Uncovering the Great Secret: Dara Shikuh, Hinduism and Politics in Mughal India
Called upon urgently, Sanskrit scholars congregated in Banaras in 1656. They had been
commissioned by Prince Dara Shikuh to help translate the sacred Hindu text, the Upanishads,
into Persian. Working at a furious pace they completed their task in a matter of six months. Dara Shikuh’s introduction to the completed translation has the quality of feverish excitement. After all, the prince believed that he had uncovered the greatest secret of all time: that the Upanishads are the fountainhead of religious monotheism. So he titled this translation Sirr-i Akbar or “The Great Secret”. Within months of the completion of the translation, however, the prince would find himself in a war of succession against his brothers and two years later, following the accession of Aurangzeb as the new Mughal emperor, he was executed. Not only did Dara Shikuh fail to fill out his case for solving humanity’s greatest secret, but his audacious claim was also used against him in accusations of apostasy.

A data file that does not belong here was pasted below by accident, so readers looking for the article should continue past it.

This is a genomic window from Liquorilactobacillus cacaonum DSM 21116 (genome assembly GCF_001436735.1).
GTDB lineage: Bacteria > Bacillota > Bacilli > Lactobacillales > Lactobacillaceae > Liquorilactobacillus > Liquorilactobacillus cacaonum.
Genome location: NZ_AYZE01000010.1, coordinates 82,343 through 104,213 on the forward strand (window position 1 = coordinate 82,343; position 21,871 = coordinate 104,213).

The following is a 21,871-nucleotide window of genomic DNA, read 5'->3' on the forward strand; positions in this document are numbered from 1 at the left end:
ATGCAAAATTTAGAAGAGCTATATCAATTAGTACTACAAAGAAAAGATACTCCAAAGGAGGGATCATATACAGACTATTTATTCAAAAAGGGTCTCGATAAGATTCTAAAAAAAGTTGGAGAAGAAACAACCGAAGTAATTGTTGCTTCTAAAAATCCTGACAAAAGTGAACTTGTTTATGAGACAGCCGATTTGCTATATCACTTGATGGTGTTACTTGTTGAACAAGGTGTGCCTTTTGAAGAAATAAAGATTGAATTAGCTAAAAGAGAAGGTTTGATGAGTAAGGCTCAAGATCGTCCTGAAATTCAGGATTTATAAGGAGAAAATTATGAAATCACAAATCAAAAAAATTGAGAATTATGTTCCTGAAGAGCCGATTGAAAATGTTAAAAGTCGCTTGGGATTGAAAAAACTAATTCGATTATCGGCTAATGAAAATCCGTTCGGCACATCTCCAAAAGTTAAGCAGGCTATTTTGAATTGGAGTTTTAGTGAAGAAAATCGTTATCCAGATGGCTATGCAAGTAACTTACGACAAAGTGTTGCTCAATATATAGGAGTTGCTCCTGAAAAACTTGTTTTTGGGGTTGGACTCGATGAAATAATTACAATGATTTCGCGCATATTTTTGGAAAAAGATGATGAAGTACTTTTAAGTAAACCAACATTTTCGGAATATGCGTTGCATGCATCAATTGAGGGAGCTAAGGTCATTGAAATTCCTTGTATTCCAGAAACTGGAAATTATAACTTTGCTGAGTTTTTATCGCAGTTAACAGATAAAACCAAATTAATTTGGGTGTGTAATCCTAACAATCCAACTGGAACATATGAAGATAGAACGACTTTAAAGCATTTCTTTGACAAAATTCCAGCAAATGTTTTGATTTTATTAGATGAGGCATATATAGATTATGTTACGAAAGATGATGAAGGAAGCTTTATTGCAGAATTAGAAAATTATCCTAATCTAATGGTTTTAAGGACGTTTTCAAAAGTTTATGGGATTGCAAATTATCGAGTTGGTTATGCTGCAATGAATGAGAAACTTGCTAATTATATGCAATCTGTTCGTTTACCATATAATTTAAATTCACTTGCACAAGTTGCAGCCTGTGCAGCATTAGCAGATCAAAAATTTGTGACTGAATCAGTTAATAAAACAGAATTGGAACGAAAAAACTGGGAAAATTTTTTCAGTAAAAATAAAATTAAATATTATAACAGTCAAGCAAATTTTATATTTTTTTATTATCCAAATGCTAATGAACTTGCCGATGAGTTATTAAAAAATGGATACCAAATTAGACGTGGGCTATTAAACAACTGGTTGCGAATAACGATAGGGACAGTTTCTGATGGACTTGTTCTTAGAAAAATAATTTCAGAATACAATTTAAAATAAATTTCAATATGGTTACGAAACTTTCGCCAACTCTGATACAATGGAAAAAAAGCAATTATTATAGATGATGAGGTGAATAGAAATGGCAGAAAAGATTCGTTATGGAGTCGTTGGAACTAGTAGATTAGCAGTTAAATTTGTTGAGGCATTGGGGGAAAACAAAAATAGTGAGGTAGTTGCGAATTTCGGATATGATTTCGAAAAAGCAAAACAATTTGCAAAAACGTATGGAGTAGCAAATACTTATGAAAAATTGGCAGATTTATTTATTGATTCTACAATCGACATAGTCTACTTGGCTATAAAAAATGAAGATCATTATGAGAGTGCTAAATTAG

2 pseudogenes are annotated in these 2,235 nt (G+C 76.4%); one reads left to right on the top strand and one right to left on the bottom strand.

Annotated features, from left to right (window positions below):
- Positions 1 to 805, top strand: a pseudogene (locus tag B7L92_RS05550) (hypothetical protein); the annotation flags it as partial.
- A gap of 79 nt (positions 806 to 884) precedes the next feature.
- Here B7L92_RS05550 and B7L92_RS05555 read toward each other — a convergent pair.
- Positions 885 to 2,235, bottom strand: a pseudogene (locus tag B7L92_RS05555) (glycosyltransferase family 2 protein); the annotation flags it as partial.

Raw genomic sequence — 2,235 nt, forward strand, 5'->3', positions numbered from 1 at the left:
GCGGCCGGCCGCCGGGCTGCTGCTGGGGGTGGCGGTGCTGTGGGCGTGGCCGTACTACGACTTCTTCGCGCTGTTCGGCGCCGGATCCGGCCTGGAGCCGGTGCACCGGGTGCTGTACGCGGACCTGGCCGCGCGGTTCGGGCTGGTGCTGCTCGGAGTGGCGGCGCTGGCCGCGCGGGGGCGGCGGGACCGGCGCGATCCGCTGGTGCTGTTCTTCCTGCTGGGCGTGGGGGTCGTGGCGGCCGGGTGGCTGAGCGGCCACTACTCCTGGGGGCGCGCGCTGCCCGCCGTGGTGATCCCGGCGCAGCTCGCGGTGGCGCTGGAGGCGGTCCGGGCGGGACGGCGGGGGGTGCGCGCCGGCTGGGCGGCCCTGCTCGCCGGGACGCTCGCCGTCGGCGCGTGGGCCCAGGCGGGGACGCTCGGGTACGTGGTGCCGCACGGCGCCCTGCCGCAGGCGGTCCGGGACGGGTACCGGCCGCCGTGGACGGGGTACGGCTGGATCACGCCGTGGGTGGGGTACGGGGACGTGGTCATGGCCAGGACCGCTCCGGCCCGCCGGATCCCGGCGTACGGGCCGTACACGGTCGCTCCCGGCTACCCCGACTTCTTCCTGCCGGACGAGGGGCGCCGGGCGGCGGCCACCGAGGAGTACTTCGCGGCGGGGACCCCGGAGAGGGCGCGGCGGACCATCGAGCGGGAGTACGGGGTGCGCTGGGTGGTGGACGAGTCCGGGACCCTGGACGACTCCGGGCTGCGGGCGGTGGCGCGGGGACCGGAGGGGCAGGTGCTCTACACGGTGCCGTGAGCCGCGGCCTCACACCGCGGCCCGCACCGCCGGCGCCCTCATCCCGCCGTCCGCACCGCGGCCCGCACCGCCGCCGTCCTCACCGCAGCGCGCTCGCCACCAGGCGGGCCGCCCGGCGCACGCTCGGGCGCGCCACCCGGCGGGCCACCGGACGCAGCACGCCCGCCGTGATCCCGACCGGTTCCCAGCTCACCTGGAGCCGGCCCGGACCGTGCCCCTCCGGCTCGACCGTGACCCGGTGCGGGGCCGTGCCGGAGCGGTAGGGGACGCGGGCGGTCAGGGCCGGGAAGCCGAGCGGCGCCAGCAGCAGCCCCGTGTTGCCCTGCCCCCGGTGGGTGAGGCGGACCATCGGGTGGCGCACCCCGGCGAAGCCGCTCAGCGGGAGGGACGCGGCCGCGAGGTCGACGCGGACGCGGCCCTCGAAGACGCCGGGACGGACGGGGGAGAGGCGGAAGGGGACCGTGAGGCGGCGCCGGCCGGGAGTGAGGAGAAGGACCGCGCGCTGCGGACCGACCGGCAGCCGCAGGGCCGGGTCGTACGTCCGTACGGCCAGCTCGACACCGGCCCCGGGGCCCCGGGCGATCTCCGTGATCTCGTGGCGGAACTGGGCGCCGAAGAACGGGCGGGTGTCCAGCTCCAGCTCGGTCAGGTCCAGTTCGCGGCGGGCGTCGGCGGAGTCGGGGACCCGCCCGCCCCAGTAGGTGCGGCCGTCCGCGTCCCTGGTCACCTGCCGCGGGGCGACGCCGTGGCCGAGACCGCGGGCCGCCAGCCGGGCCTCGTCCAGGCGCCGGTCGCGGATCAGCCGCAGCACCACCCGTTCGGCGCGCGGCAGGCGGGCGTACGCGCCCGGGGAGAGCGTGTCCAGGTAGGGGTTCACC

Munis Faruqui teaches courses on Islam and the Muslim experience in South Asia. He is
currently working on a monograph that focuses on the figure of the Mughal Prince to explore
questions of state formation, imperial power, and dynastic decline in 16th and 17th Century
South Asia. Recent and forthcoming publications include an examination of the creation of the
Mughal Empire under Emperor Akbar; an investigation into the founding decades of the princely state of Hyderabad; and a study of the mystic and Mughal prince, Dara Shikoh. His other research interests include Islam’s interaction with non-Muslim religious traditions,
prosopographical approaches to studying Mughal history, and the development of Persianate
cultural traditions in South Asia.